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Utterance - Samantha Bews

… on being embodied, working with the felt sense, or the ‘whole of the living self’. 


In 2018, I was invited to write a poem for an installation piece by Rachael Guy and Leonie Van Dyke called This House, My Body. It was the first poem I had written that directly referenced my body, and it came to me very easily. I was new to writing poems back then, and became curious about the ease with which the poem had arrived. Eventually I thought – this is so easy because this is how I write and think all the time – from my body. It was also around this time that I realized my body was full of stories, not only in relation to my history, culture and circumstances, but stories of its own making – the old cobbler who lives in a vertebrae, a swamp that inhabits my bowel, the blue sky that is the roof of my lower torso. 

What does that mean – my body is full of stories? 

For 21 years between 1994 and 2016 I lived with chronic illness, which meant for all of those years illness dominated the way I lived in, and related to, the world. It was a period of intense suffering, but also of deep interiority – my closest friend used to say that the degree to which I had been distanced from the exterior world was the depth to which I had plumbed the inner world. It was a time of deep listening: listening to different forms of intelligence contained within the body, the created world and the spiritual realms; and listening with my body, mind and spirit. Until recently, this way of listening has been completely derided by Western Enlightenment thinking. But now science is beginning to validate a multiplicity of intelligences, including that of the body – the intelligence of the felt sense. 

I eventually walked out of illness by doing a three-day course in neuroplasticity. From the outside it looked like a miracle, and in many ways it was as I was suddenly able to be out of bed all day, day after day, for the first time since I was 24 years old. But the truth is that it took years of patience, surrender and attention before the substratum of illness within my body was revealed. The stories in this substratum appear as fossils of old wounds, plants with unwieldy tendrils of belief, critters of fears with unfamiliar names. They would rise like an inferno of terror or be so distant as to be faintly heard like the heartbeat of mercy. It took a lot of time before I could stand in the fire of past trauma and not be burned; to put my feet on the black sooty soil of new ground. Listening. Letting the body tell its tale. Giving space to its uncertainties. Allowing the body its discombobulated mess within the limits of my skin.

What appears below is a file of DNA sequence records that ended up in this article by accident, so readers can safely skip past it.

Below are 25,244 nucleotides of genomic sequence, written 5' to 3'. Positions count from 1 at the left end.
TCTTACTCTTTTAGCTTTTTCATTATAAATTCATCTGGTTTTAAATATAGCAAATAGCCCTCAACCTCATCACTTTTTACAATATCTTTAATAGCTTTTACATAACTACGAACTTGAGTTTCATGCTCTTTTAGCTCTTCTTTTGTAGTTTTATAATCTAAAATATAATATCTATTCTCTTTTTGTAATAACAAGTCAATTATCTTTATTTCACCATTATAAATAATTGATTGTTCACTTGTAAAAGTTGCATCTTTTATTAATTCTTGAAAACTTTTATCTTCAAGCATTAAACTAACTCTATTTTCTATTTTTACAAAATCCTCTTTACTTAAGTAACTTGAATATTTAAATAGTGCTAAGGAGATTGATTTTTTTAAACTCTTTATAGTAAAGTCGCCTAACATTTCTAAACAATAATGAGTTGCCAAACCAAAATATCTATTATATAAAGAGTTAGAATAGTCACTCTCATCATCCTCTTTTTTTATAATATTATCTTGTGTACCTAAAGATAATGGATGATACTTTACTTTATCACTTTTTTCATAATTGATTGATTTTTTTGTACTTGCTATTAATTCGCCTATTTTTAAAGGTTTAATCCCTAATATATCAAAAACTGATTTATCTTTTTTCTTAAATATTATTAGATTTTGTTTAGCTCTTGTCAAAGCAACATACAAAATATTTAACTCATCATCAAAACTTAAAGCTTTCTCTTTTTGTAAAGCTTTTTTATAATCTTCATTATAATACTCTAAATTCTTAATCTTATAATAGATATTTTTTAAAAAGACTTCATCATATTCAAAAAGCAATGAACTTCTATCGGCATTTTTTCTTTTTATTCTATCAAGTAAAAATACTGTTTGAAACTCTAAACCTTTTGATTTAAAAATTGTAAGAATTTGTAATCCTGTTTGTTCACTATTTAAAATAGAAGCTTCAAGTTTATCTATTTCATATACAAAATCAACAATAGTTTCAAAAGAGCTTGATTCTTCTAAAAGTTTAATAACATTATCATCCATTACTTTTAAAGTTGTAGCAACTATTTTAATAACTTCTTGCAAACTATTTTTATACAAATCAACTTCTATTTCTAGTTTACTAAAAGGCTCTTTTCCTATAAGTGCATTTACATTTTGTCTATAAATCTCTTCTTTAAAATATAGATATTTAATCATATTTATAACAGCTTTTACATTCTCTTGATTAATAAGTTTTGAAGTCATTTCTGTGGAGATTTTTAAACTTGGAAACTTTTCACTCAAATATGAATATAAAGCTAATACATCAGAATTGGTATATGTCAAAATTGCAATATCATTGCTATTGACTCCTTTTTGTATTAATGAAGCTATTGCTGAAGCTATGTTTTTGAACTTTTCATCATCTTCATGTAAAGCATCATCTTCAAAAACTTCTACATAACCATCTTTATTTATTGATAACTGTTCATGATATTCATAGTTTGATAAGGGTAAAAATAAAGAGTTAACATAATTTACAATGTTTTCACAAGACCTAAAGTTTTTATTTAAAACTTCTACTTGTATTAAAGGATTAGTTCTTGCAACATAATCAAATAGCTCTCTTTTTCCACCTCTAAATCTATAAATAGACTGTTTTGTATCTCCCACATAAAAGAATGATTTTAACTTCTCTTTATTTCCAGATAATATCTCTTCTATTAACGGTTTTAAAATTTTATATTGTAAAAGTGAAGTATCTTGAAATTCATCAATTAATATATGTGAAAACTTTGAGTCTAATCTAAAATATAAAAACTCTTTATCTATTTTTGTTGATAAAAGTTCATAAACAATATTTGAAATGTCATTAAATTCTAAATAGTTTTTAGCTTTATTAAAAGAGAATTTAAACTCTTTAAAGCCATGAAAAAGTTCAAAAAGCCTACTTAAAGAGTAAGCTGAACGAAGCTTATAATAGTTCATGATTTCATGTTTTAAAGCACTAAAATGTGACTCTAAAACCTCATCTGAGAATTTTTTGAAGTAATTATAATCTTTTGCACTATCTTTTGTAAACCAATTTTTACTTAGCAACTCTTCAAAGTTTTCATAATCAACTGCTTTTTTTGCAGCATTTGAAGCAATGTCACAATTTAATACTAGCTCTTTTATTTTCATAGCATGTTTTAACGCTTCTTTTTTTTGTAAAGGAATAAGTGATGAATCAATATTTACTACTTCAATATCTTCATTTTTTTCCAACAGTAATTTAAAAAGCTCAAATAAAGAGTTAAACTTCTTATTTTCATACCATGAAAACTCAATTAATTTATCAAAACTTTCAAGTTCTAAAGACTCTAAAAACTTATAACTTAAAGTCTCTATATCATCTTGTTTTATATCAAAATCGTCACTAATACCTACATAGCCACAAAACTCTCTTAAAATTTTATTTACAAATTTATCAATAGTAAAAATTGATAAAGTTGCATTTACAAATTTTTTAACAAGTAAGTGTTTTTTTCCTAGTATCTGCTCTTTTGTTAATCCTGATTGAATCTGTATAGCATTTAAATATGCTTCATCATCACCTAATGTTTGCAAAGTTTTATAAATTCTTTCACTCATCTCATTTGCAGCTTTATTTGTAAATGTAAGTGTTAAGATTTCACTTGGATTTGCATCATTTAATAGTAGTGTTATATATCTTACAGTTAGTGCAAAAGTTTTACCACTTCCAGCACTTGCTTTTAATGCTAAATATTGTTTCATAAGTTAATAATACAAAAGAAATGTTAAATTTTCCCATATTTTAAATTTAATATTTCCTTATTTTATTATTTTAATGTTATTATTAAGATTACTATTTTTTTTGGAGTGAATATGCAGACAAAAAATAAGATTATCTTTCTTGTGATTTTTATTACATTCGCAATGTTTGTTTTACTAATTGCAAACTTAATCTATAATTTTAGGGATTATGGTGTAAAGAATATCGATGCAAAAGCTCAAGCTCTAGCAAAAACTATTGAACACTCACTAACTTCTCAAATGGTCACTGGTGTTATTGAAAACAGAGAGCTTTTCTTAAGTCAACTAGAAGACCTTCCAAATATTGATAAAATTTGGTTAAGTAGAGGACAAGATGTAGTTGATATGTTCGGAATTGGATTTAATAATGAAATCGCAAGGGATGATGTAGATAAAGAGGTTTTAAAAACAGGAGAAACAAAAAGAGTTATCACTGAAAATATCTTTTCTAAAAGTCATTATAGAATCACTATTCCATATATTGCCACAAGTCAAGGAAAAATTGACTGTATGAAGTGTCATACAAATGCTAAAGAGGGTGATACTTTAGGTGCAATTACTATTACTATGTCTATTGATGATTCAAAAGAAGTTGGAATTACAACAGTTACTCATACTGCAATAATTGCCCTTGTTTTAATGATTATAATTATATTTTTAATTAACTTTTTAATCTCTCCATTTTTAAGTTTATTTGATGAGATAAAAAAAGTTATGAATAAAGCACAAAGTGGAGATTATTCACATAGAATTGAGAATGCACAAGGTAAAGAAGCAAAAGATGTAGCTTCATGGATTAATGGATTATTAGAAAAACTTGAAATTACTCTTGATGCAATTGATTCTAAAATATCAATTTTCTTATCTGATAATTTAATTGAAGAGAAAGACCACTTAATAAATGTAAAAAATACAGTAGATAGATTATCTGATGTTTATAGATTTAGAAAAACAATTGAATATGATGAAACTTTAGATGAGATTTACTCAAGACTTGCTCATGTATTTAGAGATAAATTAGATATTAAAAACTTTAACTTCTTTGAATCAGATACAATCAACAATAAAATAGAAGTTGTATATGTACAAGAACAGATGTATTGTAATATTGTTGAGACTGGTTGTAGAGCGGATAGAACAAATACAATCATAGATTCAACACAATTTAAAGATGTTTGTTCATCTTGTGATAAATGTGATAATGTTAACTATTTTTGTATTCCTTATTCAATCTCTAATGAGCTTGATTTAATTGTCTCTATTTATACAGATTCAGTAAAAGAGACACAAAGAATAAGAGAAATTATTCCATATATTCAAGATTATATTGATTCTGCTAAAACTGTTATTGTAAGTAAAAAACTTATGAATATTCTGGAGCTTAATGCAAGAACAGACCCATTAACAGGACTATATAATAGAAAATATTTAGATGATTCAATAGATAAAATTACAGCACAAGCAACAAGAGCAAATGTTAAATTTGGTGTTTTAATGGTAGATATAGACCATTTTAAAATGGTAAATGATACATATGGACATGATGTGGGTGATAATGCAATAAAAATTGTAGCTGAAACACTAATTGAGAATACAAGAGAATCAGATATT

This practice of attentive listening allowed me to reconnect to my body after separating from it in a classic trauma response I experienced as a child. Reconnecting to my body, the house of my being, brought me back to myself, a being who exists within the network of being. If I am disconnected from my body I have lost my source of aliveness with/in the created world. To be fully alive I have to inhabit my physical place within the world manifest. I have to risk being. 

The stories then are the expression of connection – across, within, amongst bodies, psychologies, psyches and within the cultural, ecological and spiritual worlds we live in. They arise spontaneously, can appear at random or within easily recognized patterns. Within the body there are archetypes with different weights and rhythms, fairy tales that keep evolving, and scattered mythologies from the distant past. Stories from our cultures live in our spines and ones from our ancient culture sing in our blood. Visions of the future rise up from our sleeping bodies, visions from the past haunt the tight corners of pinched mouths. The vertebrae in our spines are a nursery rhyme as diabolical as oranges and lemons*. Those intelligence centres of the brain, heart and bowel are cities dense with stories: the stories in our hearts reach as high as the angelic host and as low as the foul beast in the forest. There are pedestrian stories of peaches and pears, and stories that blind us with light. All of these stories are at play in our bodies. They are the scintillating expression of being, and of a body-being being remade. 


Samantha Bews August 2023


*Oranges and Lemons the traditional English nursery rhyme. According to Wikipedia ‘… various theories have been advanced to account for the rhyme, including: that it deals with child sacrifice; that it describes public executions; that it describes Henry VIII's marital difficulties.’

Atsuko Tanaka - artist
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